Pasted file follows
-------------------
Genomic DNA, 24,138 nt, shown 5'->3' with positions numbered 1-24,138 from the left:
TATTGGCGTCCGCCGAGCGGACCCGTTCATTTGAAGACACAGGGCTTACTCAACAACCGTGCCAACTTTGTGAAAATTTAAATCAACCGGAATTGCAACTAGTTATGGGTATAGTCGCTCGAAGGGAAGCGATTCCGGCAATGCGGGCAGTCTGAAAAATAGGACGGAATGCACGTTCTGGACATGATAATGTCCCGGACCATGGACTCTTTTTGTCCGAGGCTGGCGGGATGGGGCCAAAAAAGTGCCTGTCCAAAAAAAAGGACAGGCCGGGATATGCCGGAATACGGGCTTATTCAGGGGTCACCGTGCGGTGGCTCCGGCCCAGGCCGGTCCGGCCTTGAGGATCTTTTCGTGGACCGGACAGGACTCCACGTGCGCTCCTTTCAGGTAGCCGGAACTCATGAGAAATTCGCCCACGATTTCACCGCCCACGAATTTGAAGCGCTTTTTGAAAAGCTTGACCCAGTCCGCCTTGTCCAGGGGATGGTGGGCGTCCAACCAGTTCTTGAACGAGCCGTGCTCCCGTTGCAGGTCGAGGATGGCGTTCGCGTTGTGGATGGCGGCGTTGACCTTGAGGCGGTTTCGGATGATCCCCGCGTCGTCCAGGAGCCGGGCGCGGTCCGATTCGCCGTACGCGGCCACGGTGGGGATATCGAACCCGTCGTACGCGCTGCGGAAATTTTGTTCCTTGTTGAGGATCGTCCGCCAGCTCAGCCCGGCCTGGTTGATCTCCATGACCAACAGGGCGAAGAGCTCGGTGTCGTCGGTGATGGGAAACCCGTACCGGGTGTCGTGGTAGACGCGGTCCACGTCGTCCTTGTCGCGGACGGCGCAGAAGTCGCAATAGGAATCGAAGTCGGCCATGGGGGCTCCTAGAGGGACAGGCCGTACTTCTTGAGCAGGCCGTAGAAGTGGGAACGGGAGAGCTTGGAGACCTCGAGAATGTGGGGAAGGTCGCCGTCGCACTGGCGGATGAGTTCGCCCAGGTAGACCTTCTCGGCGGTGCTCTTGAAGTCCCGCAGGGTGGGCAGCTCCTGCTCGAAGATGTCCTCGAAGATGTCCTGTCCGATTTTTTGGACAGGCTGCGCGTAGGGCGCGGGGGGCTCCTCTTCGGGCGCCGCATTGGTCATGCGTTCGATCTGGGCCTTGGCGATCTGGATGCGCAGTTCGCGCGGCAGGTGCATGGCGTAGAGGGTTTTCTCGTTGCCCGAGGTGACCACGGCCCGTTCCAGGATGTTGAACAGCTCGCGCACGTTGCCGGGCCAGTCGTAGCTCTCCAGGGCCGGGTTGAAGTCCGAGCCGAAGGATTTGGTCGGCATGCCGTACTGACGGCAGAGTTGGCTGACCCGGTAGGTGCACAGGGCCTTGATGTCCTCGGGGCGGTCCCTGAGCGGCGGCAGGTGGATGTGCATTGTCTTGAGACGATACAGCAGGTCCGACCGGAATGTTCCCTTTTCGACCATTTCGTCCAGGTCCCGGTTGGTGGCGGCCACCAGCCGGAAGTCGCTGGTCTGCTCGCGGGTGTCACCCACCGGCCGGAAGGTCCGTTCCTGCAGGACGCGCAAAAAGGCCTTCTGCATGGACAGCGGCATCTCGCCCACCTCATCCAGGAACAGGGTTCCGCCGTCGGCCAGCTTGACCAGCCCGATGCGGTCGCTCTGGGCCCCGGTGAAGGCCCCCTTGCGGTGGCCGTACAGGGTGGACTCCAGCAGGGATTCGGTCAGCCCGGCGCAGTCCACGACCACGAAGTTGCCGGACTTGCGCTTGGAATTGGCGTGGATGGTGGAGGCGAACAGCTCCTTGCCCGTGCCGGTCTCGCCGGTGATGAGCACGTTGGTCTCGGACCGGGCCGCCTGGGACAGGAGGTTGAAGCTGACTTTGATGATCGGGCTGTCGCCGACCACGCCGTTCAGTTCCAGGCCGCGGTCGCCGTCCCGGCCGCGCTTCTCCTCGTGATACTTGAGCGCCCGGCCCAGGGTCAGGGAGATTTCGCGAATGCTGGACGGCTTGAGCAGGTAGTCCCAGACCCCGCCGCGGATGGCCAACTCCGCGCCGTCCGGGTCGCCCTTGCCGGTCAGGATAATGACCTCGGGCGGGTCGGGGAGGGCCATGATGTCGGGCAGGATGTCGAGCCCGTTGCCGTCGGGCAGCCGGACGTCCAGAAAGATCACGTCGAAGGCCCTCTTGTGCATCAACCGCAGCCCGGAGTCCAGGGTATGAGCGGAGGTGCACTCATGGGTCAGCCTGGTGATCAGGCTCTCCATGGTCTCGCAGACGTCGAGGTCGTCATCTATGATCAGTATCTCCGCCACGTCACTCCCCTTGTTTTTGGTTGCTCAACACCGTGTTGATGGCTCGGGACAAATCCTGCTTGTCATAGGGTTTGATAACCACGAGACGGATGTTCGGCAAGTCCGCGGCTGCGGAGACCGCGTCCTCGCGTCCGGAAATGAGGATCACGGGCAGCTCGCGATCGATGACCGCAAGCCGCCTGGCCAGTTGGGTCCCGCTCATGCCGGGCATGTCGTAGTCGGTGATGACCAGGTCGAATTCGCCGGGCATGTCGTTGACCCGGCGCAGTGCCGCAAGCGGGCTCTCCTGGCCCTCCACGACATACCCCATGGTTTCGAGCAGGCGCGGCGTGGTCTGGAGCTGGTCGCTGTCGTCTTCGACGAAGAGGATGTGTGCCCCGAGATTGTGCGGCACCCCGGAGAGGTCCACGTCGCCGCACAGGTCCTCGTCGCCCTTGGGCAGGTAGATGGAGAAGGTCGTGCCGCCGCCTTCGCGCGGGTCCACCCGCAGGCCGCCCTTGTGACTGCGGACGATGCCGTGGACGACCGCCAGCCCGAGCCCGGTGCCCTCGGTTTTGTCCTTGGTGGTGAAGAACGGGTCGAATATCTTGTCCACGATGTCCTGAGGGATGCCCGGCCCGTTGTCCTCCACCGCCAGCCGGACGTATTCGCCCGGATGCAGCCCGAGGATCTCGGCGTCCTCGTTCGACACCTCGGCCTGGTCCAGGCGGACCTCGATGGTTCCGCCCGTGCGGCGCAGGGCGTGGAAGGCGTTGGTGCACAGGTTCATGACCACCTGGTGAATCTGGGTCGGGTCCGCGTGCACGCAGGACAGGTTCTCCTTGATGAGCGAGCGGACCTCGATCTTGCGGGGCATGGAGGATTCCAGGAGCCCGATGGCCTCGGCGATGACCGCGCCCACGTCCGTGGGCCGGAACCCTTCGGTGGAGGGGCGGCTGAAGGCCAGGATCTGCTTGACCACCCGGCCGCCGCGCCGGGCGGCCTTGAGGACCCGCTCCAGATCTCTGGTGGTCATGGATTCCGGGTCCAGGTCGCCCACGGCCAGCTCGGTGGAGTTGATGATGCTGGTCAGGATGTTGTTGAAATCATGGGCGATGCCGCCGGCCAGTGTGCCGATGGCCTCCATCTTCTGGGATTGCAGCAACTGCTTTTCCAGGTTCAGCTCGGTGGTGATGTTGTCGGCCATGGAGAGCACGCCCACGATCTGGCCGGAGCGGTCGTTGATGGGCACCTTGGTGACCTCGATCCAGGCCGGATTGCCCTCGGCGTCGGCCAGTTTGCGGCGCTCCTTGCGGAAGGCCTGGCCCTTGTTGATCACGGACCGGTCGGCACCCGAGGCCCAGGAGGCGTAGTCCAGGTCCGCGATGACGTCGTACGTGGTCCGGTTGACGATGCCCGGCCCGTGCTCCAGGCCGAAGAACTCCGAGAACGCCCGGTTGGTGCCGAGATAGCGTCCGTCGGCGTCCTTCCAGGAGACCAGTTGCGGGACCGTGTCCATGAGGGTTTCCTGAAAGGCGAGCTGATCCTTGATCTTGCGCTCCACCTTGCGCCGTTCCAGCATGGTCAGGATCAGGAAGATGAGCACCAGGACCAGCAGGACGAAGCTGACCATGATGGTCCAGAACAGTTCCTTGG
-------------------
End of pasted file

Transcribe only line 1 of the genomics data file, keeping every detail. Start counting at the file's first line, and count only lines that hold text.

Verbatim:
Genomic DNA, 24,138 nt, shown 5'->3' with positions numbered 1-24,138 from the left: